But what if, Lukes argues, A and B actually have the same preferences and that very fact is evidence of A’s power over B? What if B has real interests and preferences that differ from A’s, but B is not even conscious of their own interests because of A’s power? This may occur because B has internalized A’s values as their own. Perhaps A controls the media to such an extent that B assumes that what is good for A is also good for B. Maybe A has so structured the educational system that B cannot conceive of the world being any different than the status quo, with A on top and B on the bottom of the class structure. Maybe B has been powerless for so long, that B has internalized the idea that they don’t deserve to get what they want. As Lukes asks,

“[I]s it not the supreme and most insidious exercise of power to prevent people, to whatever degree, from having grievances by shaping their perceptions, cognitions and preferences in such a way that they accept their role in the existing order of things, either because they can see or imagine no alternative to it, or because they see it as natural and unchangeable, or because they value it as divinely ordained and beneficial?” (5)

Analyzing an Issue Using the Three Dimensions of Power

The three dimensions of power can be visible on any number of political issues. For example, let’s say a bill comes before the U.S. Senate to tax very large estates—over, let’s say, $10 million—upon the estate owner’s death. A vote is held, and the bill is defeated with 44 senators supporting it and 56 senators opposing it. The first dimension of power is easy to see since the vote resulted in a clear decision: one side beat the other.

The second dimension of power is visible as well. The Senate has a set of rules and procedures that are stacked against this kind of bill: because of the filibuster, the bill really needs 60 votes to pass the Senate, so the losers are even further from victory than the vote tally indicates. In addition, because Senators are predominantly white, white interests get privileged. And since whites are more likely to have large estates to pass to their children, a bill taxing those estates has an uphill road in the Senate.

What about the third dimension of power? Have preferences been shaped by elites on this issue? It’s clear that if one compares political debates from the early part of the twentieth century to that of today, you can see that  wealthy interests have been able to get inordinate numbers of middle class and poor people to stand up against the estate tax, because their perception has been shaped to believe it is a “death tax” that might affect them. This is an erroneous belief, because most people are light years away from leaving assets anywhere close to $10 million to their heirs. The false notion that the estate tax will affect ordinary people is also intentionally cultivated by elites, and gives senators cover to vote against increasing the estate tax. (6)

A Guide to Spotting the Three Dimensions of Power

When examining any political struggle, use this guide to see if you can spot the three dimensions of power in action:

First Dimension of Power—Look for situations where people who have authority to directly impact the course of an issue have a say in making key decisions. Often, this takes the form of an actual legislative vote, executive command or veto, or court ruling, but other actions might fit into the first dimension as well. Also look for nondecisions—decisions to not decide an issue, which typically benefit one side more than another.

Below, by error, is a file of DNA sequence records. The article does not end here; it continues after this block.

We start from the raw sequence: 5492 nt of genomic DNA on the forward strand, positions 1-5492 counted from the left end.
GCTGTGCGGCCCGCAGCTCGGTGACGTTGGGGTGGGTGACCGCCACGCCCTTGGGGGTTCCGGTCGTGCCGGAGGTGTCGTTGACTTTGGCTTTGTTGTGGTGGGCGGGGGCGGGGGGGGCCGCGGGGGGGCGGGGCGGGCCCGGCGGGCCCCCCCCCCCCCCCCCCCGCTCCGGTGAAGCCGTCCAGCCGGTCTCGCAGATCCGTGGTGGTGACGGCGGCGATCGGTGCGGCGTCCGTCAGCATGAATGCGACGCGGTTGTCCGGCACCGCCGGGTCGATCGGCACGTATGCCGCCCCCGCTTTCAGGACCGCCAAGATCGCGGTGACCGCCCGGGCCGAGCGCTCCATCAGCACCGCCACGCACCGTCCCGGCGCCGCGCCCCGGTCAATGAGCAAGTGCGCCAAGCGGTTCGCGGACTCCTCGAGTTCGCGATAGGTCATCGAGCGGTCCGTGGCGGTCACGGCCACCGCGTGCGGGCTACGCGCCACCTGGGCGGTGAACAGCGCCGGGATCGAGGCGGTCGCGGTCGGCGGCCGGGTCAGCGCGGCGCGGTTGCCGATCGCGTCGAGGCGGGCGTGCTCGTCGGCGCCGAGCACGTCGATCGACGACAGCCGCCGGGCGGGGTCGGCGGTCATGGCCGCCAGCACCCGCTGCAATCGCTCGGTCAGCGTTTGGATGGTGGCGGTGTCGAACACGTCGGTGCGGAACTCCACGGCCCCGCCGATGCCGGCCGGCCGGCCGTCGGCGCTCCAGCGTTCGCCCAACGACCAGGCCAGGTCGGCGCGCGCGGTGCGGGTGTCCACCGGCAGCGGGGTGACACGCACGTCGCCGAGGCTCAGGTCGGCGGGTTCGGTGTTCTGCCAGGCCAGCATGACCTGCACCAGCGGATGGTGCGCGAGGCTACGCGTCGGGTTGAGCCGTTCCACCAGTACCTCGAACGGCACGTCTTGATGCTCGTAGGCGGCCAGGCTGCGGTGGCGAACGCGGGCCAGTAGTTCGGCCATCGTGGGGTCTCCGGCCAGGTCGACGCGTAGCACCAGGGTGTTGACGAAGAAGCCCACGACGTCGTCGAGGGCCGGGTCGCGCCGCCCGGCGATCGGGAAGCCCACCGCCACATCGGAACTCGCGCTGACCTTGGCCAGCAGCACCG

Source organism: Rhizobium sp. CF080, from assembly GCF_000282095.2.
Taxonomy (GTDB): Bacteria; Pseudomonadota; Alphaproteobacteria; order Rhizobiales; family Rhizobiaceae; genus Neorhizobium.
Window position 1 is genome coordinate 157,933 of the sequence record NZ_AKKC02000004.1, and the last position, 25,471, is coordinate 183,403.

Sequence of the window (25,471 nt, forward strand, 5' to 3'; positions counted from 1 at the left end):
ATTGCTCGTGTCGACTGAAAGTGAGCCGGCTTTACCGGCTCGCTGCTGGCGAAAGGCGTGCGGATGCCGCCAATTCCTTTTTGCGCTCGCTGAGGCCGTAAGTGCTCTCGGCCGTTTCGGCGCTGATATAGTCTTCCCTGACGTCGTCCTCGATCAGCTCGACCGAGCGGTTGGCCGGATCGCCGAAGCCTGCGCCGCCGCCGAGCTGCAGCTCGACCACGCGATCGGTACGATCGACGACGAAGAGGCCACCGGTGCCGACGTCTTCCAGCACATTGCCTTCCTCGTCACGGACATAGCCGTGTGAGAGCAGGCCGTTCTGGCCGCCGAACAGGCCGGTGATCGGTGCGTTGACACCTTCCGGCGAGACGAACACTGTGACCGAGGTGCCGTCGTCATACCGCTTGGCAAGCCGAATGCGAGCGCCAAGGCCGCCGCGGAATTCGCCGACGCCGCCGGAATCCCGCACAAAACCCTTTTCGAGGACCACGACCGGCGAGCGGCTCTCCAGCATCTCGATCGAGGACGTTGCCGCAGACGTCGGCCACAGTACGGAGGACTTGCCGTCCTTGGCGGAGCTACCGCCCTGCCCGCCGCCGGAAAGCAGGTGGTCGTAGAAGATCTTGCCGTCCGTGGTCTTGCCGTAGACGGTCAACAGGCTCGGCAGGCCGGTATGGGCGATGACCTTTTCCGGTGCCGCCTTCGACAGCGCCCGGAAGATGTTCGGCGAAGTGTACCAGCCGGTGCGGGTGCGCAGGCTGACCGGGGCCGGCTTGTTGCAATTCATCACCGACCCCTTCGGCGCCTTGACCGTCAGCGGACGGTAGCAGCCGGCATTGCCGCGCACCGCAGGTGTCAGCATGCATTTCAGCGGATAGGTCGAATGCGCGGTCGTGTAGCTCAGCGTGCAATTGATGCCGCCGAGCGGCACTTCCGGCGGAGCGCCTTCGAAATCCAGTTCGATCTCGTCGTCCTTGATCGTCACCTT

Second Dimension of Power—Look for biases in the rules of the game and for procedures that favor one side over another. Do the rules of politics affect the struggle such that one side has higher hurdles to overcome? Look for people or groups whose stories are told by others, for those stories tend to be self-serving. The novelist Chimamanda Adichie says that “power is the ability not just to tell the story of another person, but to make it the definitive story of that person.”(7) Look for situations where one actor gets to tell the story of another actor. Look also for societal values and myths, the existence of which stacks the political deck in favor of particular interests

Third Dimension of Power—Look for people who have had the wool pulled over their eyes, who are apparently acting against their own interests, or who take on the viewpoint of others. Look for people who possess resources and access to media or educational tools with which to manipulate attitudes and opinions. Are they able to use those resources or that access to shape the political preferences of other actors in the polity?

As you consider the three dimensions of power, keep in mind that they become progressively more difficult to detect. The first dimension of power is more visible and more common than the second, which is more visible and more common than the third.


1. Quoted in Chris McGreal, “Robert Caro: A Life with LBJ and the Pursuit of Power,” The Guardian. June 9, 2012.

2. Robert A. Dahl, “The Concept of Power,” Behavioral Science2, 1957. 201-15; quoted in Patrick Bernhagen, “Power: Making Sense of an Elusive Concept,” an unpublished manuscript. March 2002.

3. Peter Bachrach and Morton S. Baratz, “Two Faces of Power,” The American Political Science Review. 56 (4): 1962, pp. 947-952.

4. Peter Bachrach and Morton S. Baratz, “Two Faces of Power,” The American Political Science Review. 56 (4): 1962, pp. 947-952.

5. Steven Lukes, Power: A Radical View. 2nd Edition. Ebbw Vale, Wales: Palgrave Macmillan. 2005. Page 28.

6. The “death tax” language is apparently the creation of the National Federation of Independent Business and Republican messaging consultant Frank Luntz. See Mark Abadi, “Republicans Say ‘Death Tax’ While Democrats Say ‘Estate Tax’—and There’s a Fascinating Reason Why,” October 9, 2017.

7. Chimamanda Adichie, “The Danger of a Single Story,” TED Global. July 2009.